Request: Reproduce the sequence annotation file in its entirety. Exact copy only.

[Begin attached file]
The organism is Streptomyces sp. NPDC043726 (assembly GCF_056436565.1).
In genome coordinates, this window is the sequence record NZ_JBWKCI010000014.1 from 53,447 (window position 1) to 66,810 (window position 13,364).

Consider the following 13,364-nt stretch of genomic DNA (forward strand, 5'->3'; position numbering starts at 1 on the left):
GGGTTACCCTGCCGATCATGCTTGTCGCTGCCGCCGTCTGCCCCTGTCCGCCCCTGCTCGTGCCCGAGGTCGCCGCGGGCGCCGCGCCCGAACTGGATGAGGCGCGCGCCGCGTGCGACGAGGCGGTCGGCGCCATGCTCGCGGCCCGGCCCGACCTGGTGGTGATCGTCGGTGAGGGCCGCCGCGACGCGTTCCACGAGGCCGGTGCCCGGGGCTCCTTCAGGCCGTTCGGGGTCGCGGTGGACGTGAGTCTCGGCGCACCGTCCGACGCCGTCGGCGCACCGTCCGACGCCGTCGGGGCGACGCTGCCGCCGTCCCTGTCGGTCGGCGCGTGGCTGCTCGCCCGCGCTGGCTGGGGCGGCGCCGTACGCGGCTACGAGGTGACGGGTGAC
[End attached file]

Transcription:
The organism is Streptomyces sp. NPDC043726 (assembly GCF_056436565.1).
In genome coordinates, this window is the sequence record NZ_JBWKCI010000014.1 from 53,447 (window position 1) to 66,810 (window position 13,364).

Consider the following 13,364-nt stretch of genomic DNA (forward strand, 5'->3'; position numbering starts at 1 on the left):
GGGTTACCCTGCCGATCATGCTTGTCGCTGCCGCCGTCTGCCCCTGTCCGCCCCTGCTCGTGCCCGAGGTCGCCGCGGGCGCCGCGCCCGAACTGGATGAGGCGCGCGCCGCGTGCGACGAGGCGGTCGGCGCCATGCTCGCGGCCCGGCCCGACCTGGTGGTGATCGTCGGTGAGGGCCGCCGCGACGCGTTCCACGAGGCCGGTGCCCGGGGCTCCTTCAGGCCGTTCGGGGTCGCGGTGGACGTGAGTCTCGGCGCACCGTCCGACGCCGTCGGCGCACCGTCCGACGCCGTCGGGGCGACGCTGCCGCCGTCCCTGTCGGTCGGCGCGTGGCTGCTCGCCCGCGCTGGCTGGGGCGGCGCCGTACGCGGCTACGAGGTGACGGGTGAC